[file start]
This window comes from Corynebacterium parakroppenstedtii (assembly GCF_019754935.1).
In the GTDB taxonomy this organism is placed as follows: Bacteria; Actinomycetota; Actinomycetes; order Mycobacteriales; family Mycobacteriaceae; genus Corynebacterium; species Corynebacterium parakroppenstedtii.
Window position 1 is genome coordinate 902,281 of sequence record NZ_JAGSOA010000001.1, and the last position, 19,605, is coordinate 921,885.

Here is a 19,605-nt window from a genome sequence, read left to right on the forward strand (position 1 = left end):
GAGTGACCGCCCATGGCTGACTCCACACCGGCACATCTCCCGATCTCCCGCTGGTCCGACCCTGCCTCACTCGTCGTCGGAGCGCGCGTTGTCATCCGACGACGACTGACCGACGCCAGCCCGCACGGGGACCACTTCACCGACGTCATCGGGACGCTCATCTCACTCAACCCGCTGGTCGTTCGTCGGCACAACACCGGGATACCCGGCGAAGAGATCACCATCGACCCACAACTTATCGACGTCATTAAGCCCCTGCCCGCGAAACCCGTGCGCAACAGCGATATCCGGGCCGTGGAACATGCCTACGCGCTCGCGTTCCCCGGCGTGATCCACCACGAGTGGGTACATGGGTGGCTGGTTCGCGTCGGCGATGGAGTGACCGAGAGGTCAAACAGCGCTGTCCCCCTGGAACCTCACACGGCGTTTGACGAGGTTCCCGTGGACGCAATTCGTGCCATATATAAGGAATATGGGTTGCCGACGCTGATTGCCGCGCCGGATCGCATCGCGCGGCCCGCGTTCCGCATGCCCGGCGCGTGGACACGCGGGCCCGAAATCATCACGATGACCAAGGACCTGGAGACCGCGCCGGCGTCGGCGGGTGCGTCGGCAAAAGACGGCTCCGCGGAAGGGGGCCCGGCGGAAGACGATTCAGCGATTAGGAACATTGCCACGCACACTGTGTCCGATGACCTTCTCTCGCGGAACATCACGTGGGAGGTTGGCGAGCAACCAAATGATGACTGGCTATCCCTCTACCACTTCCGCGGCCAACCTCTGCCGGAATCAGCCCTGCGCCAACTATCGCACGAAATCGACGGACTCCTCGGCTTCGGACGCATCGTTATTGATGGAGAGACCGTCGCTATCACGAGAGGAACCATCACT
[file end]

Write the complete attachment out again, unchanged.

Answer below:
This window comes from Corynebacterium parakroppenstedtii (assembly GCF_019754935.1).
In the GTDB taxonomy this organism is placed as follows: Bacteria; Actinomycetota; Actinomycetes; order Mycobacteriales; family Mycobacteriaceae; genus Corynebacterium; species Corynebacterium parakroppenstedtii.
Window position 1 is genome coordinate 902,281 of sequence record NZ_JAGSOA010000001.1, and the last position, 19,605, is coordinate 921,885.

Here is a 19,605-nt window from a genome sequence, read left to right on the forward strand (position 1 = left end):
GAGTGACCGCCCATGGCTGACTCCACACCGGCACATCTCCCGATCTCCCGCTGGTCCGACCCTGCCTCACTCGTCGTCGGAGCGCGCGTTGTCATCCGACGACGACTGACCGACGCCAGCCCGCACGGGGACCACTTCACCGACGTCATCGGGACGCTCATCTCACTCAACCCGCTGGTCGTTCGTCGGCACAACACCGGGATACCCGGCGAAGAGATCACCATCGACCCACAACTTATCGACGTCATTAAGCCCCTGCCCGCGAAACCCGTGCGCAACAGCGATATCCGGGCCGTGGAACATGCCTACGCGCTCGCGTTCCCCGGCGTGATCCACCACGAGTGGGTACATGGGTGGCTGGTTCGCGTCGGCGATGGAGTGACCGAGAGGTCAAACAGCGCTGTCCCCCTGGAACCTCACACGGCGTTTGACGAGGTTCCCGTGGACGCAATTCGTGCCATATATAAGGAATATGGGTTGCCGACGCTGATTGCCGCGCCGGATCGCATCGCGCGGCCCGCGTTCCGCATGCCCGGCGCGTGGACACGCGGGCCCGAAATCATCACGATGACCAAGGACCTGGAGACCGCGCCGGCGTCGGCGGGTGCGTCGGCAAAAGACGGCTCCGCGGAAGGGGGCCCGGCGGAAGACGATTCAGCGATTAGGAACATTGCCACGCACACTGTGTCCGATGACCTTCTCTCGCGGAACATCACGTGGGAGGTTGGCGAGCAACCAAATGATGACTGGCTATCCCTCTACCACTTCCGCGGCCAACCTCTGCCGGAATCAGCCCTGCGCCAACTATCGCACGAAATCGACGGACTCCTCGGCTTCGGACGCATCGTTATTGATGGAGAGACCGTCGCTATCACGAGAGGAACCATCACT